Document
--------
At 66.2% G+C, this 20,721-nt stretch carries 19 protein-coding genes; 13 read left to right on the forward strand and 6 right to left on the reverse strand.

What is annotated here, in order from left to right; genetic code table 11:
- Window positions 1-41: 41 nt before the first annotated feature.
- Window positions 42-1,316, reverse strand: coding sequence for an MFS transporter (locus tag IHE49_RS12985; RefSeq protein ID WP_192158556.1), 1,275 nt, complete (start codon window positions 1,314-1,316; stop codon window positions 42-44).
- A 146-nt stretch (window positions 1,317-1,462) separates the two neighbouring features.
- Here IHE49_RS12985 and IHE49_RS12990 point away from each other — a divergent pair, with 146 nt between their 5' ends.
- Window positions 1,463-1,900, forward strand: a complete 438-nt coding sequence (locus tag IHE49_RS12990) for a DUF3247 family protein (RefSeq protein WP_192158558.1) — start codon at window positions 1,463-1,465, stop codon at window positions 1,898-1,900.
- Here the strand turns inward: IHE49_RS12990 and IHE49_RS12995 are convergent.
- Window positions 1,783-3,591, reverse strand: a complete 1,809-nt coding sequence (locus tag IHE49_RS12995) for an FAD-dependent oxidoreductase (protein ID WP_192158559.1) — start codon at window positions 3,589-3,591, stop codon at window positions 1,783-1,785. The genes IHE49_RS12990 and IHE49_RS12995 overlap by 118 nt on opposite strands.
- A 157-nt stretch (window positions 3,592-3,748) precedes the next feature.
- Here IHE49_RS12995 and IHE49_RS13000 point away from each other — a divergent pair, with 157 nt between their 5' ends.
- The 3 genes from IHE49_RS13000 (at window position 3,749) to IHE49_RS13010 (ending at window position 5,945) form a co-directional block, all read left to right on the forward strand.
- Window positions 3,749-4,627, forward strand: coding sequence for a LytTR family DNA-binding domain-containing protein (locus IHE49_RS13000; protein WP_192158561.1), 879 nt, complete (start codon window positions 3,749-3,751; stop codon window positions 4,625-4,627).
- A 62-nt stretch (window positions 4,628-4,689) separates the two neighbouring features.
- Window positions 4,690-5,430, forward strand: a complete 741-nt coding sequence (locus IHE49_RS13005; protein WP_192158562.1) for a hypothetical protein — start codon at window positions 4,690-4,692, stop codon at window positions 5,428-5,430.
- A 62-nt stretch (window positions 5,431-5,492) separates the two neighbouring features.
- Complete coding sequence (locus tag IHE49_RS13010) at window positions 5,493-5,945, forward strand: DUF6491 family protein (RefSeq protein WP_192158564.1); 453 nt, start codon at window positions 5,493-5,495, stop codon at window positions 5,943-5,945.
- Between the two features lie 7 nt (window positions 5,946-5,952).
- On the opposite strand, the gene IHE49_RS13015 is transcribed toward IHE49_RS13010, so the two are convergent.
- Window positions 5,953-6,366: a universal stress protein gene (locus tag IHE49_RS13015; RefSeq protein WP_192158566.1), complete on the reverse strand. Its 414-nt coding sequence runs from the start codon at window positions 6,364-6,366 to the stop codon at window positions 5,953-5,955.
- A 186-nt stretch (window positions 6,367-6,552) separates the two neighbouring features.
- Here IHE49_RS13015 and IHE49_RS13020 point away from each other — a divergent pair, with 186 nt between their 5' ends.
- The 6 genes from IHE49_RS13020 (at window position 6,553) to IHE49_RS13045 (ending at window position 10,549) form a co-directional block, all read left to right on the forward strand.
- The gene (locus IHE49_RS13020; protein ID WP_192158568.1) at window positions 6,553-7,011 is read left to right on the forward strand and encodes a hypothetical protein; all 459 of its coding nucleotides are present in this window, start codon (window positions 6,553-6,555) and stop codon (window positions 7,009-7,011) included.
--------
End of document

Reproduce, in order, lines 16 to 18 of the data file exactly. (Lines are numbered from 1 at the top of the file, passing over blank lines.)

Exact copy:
- A 62-nt stretch (window positions 5,431-5,492) separates the two neighbouring features.
- Complete coding sequence (locus tag IHE49_RS13010) at window positions 5,493-5,945, forward strand: DUF6491 family protein (RefSeq protein WP_192158564.1); 453 nt, start codon at window positions 5,493-5,495, stop codon at window positions 5,943-5,945.
- Between the two features lie 7 nt (window positions 5,946-5,952).